Tag: Gender neutral restrooms

Technological Advances in Virtue Signalling


The American Astronomical Society is hosting its first virtual conference this week, thanks to the coronavirus. I’m not attending, but I understand that it includes a virtual experience, with a lobby and so on. I came across this screenshot of the virtual lobby. You will note that it includes a prominently-labeled “gender-neutral restroom.”

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No more “Boys” or “Girls” or stick figures with or without a skirt. The sign at our local community theater/art gallery reads, “WHICH RESTROOM SHOULD I USE? We recognize there is a spectrum of gender idenities. Rather than specify “Men” or “Women”, the signs by our restroom doors say what’s inside – urinals and stalls […]

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A (Genuinely) Modest Proposal on North Carolina’s Bathroom Law


shutterstock_409315246As a North Carolinian and sometime professional person, I have had the chance to see both sides of the now globally notorious Bathroom Debate of 2016. At a gender studies conference I attended, the host urged audience members to go into “whatever bathroom you like.” But at local church and school events, I’ve personally heard great praise for “the bravery of our state legislature.”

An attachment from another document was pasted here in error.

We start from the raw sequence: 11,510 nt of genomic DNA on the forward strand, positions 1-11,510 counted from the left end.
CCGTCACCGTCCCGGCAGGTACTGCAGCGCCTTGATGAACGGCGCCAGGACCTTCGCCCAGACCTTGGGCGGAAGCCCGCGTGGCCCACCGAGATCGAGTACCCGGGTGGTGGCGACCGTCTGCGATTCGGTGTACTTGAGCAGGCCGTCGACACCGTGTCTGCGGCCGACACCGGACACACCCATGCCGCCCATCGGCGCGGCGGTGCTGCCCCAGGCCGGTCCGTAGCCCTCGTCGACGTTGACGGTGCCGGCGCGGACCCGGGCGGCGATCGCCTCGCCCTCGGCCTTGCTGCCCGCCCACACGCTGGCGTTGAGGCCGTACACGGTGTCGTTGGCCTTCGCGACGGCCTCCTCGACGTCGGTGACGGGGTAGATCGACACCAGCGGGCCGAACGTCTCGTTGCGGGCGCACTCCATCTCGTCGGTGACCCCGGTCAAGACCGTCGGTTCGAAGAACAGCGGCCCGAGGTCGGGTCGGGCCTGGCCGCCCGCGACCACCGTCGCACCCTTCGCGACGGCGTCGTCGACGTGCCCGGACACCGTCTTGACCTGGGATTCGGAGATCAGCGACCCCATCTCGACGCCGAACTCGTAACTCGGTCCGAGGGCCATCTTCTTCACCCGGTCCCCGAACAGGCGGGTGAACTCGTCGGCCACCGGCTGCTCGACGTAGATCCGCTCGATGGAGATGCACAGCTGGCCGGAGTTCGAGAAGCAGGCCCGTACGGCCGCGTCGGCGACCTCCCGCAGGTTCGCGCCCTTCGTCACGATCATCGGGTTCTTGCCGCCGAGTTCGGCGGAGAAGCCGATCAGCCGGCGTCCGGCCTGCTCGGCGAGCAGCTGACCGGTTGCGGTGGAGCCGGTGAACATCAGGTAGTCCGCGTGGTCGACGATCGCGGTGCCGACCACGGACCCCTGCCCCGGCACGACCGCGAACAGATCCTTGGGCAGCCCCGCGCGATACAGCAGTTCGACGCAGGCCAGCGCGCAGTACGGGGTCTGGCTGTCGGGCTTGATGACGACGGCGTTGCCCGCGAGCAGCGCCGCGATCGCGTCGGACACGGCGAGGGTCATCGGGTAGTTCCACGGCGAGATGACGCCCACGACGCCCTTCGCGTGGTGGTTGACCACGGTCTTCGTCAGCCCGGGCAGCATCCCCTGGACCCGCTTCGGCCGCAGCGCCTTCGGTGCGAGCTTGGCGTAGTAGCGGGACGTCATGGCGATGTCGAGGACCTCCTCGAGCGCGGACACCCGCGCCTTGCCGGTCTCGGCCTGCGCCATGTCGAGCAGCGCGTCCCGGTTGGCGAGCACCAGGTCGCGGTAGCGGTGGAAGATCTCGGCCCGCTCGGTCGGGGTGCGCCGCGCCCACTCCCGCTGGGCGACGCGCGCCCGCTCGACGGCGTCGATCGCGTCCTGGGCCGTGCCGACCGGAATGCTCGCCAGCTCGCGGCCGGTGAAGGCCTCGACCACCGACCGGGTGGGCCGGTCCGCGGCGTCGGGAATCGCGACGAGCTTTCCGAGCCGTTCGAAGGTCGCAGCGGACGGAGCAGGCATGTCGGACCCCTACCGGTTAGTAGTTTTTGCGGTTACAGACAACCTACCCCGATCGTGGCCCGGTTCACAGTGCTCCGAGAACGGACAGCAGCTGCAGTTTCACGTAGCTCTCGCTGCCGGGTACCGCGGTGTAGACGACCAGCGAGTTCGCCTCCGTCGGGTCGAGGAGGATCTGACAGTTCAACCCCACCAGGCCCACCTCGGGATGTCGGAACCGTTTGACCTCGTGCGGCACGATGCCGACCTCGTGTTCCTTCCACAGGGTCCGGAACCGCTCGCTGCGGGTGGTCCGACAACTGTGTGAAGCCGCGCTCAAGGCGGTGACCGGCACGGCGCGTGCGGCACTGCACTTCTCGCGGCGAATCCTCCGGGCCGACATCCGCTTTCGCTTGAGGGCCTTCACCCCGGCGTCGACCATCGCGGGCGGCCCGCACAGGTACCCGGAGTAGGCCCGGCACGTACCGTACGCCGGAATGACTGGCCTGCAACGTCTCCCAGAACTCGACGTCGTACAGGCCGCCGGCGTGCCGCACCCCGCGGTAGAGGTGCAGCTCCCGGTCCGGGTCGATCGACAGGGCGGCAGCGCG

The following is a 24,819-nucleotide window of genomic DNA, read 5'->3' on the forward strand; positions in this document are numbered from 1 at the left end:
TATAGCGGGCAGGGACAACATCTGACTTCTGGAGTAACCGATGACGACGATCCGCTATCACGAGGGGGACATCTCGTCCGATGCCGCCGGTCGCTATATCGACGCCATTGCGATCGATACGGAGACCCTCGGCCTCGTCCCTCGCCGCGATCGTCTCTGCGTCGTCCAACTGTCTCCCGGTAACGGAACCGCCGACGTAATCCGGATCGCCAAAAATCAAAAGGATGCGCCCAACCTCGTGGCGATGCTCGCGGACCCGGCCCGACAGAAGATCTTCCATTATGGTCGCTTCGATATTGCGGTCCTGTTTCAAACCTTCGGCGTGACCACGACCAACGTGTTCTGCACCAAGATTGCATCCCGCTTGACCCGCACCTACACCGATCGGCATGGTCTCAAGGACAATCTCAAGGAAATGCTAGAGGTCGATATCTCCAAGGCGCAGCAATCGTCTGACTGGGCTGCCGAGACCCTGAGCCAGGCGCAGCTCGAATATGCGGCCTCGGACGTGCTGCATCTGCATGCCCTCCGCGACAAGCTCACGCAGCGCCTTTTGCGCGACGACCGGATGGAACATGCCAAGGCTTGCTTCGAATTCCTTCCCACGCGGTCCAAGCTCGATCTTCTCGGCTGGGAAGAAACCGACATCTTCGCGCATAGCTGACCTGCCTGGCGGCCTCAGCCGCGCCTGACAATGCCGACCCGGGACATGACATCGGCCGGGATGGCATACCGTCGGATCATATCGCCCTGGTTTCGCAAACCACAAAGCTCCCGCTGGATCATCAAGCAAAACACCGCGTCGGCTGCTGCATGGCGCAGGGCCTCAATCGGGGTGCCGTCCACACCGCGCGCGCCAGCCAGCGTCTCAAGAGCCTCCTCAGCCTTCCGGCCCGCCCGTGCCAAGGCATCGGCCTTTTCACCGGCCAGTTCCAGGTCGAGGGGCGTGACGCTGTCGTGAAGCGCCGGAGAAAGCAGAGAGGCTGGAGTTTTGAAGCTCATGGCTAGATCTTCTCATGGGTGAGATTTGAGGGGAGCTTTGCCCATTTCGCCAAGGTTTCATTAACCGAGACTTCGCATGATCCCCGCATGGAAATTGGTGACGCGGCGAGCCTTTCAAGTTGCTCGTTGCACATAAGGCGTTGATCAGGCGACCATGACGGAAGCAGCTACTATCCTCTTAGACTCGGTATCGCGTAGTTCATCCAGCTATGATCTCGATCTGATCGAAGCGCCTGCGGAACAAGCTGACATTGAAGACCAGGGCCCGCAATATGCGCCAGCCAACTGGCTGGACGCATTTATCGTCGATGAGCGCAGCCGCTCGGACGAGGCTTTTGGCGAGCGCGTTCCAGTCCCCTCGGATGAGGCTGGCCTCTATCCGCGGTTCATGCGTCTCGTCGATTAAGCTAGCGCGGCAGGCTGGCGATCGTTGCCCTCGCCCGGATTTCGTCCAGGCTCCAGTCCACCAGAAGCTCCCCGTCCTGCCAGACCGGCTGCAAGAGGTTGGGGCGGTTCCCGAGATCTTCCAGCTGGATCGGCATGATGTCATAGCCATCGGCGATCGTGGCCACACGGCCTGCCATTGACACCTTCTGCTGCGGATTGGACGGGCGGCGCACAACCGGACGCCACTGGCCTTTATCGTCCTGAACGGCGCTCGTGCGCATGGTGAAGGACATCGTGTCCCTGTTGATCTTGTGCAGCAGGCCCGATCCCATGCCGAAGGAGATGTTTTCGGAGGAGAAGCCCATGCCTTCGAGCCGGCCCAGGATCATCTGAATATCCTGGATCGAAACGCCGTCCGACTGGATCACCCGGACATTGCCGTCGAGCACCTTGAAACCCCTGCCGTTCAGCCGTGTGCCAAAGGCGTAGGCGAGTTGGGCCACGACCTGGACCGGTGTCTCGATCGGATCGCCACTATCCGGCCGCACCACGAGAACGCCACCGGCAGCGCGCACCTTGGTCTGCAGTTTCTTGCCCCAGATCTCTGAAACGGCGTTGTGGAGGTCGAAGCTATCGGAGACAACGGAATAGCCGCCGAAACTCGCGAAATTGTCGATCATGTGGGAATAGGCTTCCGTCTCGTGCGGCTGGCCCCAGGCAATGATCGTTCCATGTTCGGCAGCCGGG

If you get past the polemics and invective, you can hear the basic arguments on either side. The backers of the law are worried about creeps going into girls’ bathrooms with impunity. Having a daughter, I sympathize with that view. The opponents feel that transgender people don’t deserve to be stigmatized when they need to go to the bathroom like everyone else. I used to have a boss who read that the real business of America was conducted in the men’s room and — considering himself a real businessman — would try to discuss quarterly targets at the urinal, so I understand how the trans-folks feel on some level too.

I hate to say it, but Governor Pat McCrory and legislature brought this on themselves with sloppy legislating. First, the bill included an unrelated provision (that McCrory has now said should be repealed) that eliminates the right for anyone to bring a discrimination action in state court. One could still bring an action in federal court. All good conservatives are also good federalists so, as a good conservative, I would rather these cases tried by a North Carolina judge than a federal one. That’s better for the plaintiff, the defense, and for justice.